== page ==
Top tips for nurturing a coaching culture.

More and more organisations are investing time, money and effort in introducing a coaching culture within their businesses. They recognise that the 'telling' management style of the past is not sustainable in a future where more demands are being made on staff, and where uncertainty and ambiguity are the norm.

So once you've done some in-house coaching training how do you as a leader, continue to nurture and encourage a coaching culture?

1. Keep selling the benefits of coaching.

Coaching is linked to higher well-being and higher levels of goal attainment BUT most importantly it encourages self-motivation. Ryan and Deci's theory of Self-Determination is complex but in essence they propose you can create conditions that nurture self-motivation, including encouraging self-efficacy, relatedness and choice. In other words if you encourage confidence in staff, make them feel ‘loved’/supported, and give them choices, you are creating conditions for self-motivation vs. dependency. The great news is a coaching conversation creates those very conditions.

2. Lead by example and take the opportunity yourself to coach people.

If your team see you playing with coaching principles in team meetings or in various conversations, they will be more likely to model your behavior.

3. If it looks like a chicken and it smells like a chicken..guess what?

If you can see staff doing long hours, stressed out and taking everything on themselves, it's likely they are stressed out and haven't managed to learn how to coach, delegate and develop their people effectively. Help these people. They are the ones who will truly benefit from a move to coaching. Maybe consider getting them a coach so they experience the value directly.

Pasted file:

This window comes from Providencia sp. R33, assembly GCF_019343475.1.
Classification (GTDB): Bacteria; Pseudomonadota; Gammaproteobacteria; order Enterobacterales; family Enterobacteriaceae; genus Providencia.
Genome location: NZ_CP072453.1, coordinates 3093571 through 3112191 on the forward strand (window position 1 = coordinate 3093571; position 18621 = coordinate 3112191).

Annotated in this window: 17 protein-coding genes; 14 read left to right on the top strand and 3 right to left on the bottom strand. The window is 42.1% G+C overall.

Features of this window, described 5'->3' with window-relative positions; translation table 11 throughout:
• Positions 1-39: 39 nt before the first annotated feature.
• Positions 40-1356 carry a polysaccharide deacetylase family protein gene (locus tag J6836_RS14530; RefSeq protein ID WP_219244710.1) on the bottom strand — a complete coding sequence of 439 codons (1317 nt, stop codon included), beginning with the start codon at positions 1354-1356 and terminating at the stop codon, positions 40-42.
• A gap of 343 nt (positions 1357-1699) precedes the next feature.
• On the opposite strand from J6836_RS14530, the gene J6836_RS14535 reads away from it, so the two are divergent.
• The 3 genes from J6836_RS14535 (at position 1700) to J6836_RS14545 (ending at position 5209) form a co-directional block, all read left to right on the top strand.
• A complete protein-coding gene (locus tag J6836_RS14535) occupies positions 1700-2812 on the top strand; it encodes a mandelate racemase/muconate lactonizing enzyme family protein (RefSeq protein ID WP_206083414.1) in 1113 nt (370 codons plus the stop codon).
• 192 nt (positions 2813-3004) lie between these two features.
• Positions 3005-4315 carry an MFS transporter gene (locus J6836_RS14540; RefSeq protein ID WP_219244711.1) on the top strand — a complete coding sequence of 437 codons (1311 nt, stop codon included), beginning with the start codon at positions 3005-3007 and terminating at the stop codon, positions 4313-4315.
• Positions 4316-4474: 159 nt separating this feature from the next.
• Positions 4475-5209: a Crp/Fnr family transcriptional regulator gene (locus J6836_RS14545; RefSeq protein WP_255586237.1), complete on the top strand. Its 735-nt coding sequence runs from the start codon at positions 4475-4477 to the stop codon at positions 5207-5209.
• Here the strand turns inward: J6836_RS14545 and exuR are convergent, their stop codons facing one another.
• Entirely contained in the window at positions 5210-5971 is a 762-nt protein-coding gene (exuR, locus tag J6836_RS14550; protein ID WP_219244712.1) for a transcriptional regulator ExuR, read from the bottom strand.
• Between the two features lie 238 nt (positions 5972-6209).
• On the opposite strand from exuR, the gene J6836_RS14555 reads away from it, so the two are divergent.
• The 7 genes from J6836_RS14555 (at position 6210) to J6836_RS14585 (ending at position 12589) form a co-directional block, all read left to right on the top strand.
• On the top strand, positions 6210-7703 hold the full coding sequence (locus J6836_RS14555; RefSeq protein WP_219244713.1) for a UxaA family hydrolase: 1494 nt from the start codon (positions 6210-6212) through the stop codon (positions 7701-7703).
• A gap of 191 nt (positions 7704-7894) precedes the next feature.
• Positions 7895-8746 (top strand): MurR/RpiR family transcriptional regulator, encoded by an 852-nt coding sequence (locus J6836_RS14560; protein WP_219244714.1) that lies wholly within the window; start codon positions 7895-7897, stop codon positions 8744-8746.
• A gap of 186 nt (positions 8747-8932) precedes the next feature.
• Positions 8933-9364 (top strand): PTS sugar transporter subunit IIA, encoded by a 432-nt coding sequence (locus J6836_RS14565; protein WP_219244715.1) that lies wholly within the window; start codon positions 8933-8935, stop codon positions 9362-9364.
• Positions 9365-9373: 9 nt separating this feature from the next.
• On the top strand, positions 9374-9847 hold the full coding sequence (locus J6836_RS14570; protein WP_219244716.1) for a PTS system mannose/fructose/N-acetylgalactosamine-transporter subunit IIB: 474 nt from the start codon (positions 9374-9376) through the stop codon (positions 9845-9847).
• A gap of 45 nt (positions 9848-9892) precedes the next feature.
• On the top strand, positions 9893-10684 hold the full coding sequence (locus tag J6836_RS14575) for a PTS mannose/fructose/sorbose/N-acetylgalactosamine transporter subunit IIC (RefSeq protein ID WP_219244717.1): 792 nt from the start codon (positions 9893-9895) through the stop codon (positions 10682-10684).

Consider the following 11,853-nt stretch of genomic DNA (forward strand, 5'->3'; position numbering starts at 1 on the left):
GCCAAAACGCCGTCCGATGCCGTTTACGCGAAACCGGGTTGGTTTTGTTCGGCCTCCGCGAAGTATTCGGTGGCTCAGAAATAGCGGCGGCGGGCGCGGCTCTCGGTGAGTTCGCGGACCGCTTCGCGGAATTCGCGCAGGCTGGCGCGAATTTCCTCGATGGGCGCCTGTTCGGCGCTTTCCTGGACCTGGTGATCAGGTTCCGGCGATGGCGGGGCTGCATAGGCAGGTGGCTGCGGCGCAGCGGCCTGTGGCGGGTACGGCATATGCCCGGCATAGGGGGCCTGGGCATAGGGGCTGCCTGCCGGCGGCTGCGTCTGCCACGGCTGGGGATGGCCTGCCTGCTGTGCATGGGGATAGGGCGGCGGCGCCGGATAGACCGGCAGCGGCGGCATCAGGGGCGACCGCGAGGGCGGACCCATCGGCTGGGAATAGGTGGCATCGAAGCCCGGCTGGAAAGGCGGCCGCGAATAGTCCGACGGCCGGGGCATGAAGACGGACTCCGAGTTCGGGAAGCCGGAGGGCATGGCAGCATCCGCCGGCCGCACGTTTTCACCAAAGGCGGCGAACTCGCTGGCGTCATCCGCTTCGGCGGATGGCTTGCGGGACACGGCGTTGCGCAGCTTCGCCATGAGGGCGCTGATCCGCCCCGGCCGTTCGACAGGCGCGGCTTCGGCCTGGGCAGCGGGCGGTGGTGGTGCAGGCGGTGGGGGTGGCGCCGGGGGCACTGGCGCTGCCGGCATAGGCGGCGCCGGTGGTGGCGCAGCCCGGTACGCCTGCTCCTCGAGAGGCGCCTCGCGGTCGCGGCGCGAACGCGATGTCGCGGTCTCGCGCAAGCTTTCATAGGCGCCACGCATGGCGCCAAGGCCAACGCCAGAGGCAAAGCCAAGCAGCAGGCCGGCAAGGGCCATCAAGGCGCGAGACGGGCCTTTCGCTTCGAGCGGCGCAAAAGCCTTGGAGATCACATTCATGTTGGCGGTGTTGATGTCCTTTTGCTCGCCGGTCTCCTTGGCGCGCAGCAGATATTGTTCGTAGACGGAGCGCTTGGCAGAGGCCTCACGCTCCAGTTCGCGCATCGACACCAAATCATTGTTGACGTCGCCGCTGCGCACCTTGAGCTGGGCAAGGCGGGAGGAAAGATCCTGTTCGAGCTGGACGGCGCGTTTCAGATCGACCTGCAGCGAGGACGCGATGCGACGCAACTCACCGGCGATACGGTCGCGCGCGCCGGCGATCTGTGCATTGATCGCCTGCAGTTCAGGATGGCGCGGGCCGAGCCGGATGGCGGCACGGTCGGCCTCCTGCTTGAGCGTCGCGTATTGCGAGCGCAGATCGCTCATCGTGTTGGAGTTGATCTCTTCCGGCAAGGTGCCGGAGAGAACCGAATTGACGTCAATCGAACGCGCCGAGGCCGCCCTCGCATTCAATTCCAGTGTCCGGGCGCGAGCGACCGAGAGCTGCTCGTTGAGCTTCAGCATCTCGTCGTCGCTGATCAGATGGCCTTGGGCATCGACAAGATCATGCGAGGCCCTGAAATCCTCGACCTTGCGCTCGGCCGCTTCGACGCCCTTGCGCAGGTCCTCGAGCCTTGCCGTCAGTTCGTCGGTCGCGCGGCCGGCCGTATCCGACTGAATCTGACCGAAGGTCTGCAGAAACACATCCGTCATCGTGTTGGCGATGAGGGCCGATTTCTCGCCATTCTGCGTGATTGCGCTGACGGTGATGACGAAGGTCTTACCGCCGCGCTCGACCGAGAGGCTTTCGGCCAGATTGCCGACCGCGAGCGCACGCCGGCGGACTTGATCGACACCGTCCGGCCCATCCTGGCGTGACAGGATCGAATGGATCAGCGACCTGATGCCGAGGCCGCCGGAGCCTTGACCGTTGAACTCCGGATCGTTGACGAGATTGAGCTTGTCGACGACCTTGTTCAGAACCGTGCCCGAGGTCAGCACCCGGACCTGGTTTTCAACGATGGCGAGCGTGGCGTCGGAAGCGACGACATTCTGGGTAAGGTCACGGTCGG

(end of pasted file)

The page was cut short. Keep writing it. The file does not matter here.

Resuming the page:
What about staff that have learnt about coaching...what are small steps you can encourage staff to take to begin to practice what they have learnt?

1. Encourage staff to embrace a coaching approach even on a 'small' scale.

I know there is a place for a full coaching session BUT brief 'coaching conversations' can make a big difference. Simply asking rather than immediately telling in a 5-minute conversation can begin to shift how staff manage their teams.

2. Invite staff to practice coaching once this week.

Maybe they could create the intention of having at least ONE coaching conversation this week.

3. Encourage listening.

Maybe they could play with really listening to the person they are coaching. Turn your body, step away from distractions and fully attend to them.

4. Encourage curiosity.

Invite staff to play with questions like... what do you think are our options? What else can we do? What else could be done here? Anything else?

Shifting cultures takes time, but if you're committed to this path remember to keep checking in on what is working, what is not working and tweak along the way.

I hope this helps and if I can help you or your organisation inspire positive performance at work please contact me at or on 07443118322.

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